The Colorado state legislature has finally passed a bill explicitly banning the practice of “rolling coal” in diesel vehicles, but only after a silly debate over the bill’s language.

The measure passed both the state house and senate after it’s latest revision, which was made only after two previous attempts in 2016 and earlier this year failed to pass, according to The Colorado Independent. What had to be revised? The original bill claimed drivers who rolled coal intended to harass other people—language that concerned some senate Republicans.

However, in order to successfully roll coal in a diesel truck, an illegal device called a “smoke switch” has to be installed, which is what allows the engine to suck in more diesel fuel and produce the thick clouds of black smoke from the exhaust. Original supporters of the bill argued that installation of such a device was evidence of intent, but the bill wasn’t budging until that part was taken out.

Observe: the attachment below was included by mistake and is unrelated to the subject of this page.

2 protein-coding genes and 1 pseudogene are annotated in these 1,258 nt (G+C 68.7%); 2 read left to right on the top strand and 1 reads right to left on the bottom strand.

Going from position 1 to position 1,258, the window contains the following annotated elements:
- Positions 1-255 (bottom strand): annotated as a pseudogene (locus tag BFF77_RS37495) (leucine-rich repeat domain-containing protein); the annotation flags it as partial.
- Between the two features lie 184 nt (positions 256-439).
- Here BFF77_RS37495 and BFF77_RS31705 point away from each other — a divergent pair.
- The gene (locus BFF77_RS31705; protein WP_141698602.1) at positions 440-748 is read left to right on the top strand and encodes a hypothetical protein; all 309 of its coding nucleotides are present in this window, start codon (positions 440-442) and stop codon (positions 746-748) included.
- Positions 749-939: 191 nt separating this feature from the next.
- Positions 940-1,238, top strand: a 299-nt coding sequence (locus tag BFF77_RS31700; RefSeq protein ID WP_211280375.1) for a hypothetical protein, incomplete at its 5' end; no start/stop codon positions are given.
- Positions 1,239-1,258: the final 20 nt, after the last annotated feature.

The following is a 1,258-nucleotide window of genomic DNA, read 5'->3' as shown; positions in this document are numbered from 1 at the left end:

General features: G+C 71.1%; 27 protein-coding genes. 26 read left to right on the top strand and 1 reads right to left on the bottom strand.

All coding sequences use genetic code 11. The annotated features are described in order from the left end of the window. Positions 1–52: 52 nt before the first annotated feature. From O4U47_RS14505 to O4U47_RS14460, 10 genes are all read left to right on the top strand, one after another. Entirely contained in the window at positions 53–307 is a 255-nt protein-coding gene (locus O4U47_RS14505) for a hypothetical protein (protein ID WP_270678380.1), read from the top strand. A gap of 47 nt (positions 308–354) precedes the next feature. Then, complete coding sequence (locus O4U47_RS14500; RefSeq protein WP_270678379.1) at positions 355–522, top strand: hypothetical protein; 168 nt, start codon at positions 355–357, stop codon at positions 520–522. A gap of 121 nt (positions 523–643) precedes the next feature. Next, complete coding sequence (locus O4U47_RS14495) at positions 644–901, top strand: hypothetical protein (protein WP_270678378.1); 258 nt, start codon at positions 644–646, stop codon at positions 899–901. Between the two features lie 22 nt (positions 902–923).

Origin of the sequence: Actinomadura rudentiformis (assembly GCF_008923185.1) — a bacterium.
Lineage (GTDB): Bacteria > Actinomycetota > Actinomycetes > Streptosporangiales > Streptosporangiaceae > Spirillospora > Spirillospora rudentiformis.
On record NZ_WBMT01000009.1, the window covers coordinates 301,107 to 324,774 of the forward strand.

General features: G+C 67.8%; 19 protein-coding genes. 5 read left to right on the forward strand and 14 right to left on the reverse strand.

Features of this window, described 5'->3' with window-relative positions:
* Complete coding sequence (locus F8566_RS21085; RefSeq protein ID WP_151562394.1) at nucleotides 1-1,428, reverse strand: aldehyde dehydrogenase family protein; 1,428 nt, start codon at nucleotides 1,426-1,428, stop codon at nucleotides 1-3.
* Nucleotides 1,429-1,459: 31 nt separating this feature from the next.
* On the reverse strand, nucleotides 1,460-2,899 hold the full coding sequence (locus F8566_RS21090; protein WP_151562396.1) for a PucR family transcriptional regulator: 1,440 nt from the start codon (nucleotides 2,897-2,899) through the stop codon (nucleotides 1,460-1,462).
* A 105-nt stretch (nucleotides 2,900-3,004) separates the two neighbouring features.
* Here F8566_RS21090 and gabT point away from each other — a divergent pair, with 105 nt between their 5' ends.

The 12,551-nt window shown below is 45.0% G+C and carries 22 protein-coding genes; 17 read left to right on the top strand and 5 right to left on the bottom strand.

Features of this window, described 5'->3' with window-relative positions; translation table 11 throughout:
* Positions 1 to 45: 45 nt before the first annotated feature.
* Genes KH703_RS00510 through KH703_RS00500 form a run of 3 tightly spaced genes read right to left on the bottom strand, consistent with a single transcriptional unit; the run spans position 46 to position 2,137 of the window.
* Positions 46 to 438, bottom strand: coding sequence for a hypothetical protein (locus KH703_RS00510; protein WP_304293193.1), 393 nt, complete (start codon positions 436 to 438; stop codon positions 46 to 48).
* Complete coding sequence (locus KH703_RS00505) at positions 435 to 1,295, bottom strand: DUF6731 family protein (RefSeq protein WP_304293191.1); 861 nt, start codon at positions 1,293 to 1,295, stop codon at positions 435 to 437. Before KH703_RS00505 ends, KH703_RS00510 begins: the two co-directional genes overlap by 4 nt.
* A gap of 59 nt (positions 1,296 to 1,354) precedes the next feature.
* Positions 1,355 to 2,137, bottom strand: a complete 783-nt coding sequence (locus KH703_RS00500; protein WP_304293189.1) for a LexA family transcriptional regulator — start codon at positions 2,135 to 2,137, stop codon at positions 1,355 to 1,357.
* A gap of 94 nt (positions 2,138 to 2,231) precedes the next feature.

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Nonetheless, the bill has now passed and will go on to the governor to sign into law. The measure makes rolling coal a Class A offense with the penalty of a $100 fine.

Update: This story’s headline has been updated to make clear that the bill has not yet been signed into law.